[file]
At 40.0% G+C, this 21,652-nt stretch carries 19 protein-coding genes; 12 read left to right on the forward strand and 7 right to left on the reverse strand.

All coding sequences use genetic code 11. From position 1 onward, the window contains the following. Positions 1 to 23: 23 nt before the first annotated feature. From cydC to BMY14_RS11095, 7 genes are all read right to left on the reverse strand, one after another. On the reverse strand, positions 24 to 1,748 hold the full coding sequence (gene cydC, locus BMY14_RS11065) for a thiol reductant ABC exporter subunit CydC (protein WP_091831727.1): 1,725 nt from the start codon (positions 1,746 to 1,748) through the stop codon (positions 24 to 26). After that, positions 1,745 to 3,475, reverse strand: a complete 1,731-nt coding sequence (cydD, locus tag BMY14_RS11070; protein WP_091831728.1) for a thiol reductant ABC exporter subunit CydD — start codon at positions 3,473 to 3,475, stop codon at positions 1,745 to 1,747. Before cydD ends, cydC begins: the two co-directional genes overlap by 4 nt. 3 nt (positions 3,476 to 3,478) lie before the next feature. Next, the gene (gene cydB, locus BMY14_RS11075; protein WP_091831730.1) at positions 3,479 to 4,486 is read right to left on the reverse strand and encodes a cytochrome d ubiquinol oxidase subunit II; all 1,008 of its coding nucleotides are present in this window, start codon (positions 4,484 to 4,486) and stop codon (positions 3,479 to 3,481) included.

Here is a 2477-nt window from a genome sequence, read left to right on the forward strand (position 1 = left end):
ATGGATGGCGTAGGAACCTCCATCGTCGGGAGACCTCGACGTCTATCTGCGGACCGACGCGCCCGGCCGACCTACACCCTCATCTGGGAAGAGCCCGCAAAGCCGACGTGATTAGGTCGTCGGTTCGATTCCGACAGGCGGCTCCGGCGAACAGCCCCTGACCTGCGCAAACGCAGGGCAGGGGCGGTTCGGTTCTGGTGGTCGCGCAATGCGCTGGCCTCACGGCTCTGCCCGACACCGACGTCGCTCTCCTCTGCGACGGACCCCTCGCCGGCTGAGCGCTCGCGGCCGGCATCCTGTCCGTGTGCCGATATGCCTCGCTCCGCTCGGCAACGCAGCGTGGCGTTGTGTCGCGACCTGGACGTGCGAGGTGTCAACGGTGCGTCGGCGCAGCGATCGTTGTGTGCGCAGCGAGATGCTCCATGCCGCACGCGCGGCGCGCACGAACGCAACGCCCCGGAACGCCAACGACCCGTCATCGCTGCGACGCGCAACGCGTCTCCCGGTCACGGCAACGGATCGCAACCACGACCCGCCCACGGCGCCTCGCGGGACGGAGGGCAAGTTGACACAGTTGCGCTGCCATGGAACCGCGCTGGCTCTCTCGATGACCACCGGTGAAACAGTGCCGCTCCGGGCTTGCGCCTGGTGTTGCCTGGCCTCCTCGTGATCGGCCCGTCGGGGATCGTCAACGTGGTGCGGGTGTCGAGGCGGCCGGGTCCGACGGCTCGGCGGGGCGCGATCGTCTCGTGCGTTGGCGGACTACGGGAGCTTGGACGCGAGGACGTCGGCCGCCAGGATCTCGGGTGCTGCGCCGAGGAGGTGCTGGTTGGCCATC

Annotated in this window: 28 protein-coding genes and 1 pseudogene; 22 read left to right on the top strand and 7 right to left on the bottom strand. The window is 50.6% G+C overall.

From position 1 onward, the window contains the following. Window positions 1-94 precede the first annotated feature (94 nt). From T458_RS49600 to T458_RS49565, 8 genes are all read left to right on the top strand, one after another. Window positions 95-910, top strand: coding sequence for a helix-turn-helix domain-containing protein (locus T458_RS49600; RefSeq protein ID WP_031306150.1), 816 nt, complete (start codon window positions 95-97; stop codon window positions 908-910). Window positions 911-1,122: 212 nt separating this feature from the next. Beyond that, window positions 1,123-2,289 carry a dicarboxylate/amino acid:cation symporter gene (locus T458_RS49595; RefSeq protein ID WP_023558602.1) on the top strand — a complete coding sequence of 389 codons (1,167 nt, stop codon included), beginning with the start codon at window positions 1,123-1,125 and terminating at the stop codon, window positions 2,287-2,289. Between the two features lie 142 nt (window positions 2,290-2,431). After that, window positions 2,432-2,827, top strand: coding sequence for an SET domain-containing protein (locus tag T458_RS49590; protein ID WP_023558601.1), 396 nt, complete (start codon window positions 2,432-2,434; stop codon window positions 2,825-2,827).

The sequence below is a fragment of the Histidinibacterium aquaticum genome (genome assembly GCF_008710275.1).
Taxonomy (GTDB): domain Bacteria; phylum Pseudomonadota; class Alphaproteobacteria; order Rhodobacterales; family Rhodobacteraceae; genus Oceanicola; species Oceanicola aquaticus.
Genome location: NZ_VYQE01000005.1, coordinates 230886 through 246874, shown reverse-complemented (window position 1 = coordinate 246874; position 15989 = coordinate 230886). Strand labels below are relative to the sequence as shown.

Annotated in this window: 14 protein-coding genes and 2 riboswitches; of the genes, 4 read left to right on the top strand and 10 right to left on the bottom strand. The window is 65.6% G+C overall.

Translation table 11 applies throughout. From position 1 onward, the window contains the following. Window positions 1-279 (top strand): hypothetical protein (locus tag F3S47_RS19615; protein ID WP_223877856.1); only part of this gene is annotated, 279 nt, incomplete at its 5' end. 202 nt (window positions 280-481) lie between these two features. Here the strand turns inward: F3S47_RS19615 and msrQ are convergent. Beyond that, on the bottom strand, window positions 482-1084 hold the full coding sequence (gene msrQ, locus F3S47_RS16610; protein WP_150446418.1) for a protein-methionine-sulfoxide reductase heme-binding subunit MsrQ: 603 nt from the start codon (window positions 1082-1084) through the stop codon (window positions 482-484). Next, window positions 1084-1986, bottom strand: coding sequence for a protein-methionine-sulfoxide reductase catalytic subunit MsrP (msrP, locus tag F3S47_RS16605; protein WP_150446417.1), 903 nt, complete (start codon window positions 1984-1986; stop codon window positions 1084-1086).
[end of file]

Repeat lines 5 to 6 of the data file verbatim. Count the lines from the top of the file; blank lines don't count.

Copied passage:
Annotated in this window: 28 protein-coding genes and 1 pseudogene; 22 read left to right on the top strand and 7 right to left on the bottom strand. The window is 50.6% G+C overall.

From position 1 onward, the window contains the following. Window positions 1-94 precede the first annotated feature (94 nt). From T458_RS49600 to T458_RS49565, 8 genes are all read left to right on the top strand, one after another. Window positions 95-910, top strand: coding sequence for a helix-turn-helix domain-containing protein (locus T458_RS49600; RefSeq protein ID WP_031306150.1), 816 nt, complete (start codon window positions 95-97; stop codon window positions 908-910). Window positions 911-1,122: 212 nt separating this feature from the next. Beyond that, window positions 1,123-2,289 carry a dicarboxylate/amino acid:cation symporter gene (locus T458_RS49595; RefSeq protein ID WP_023558602.1) on the top strand — a complete coding sequence of 389 codons (1,167 nt, stop codon included), beginning with the start codon at window positions 1,123-1,125 and terminating at the stop codon, window positions 2,287-2,289. Between the two features lie 142 nt (window positions 2,290-2,431). After that, window positions 2,432-2,827, top strand: coding sequence for an SET domain-containing protein (locus tag T458_RS49590; protein ID WP_023558601.1), 396 nt, complete (start codon window positions 2,432-2,434; stop codon window positions 2,825-2,827).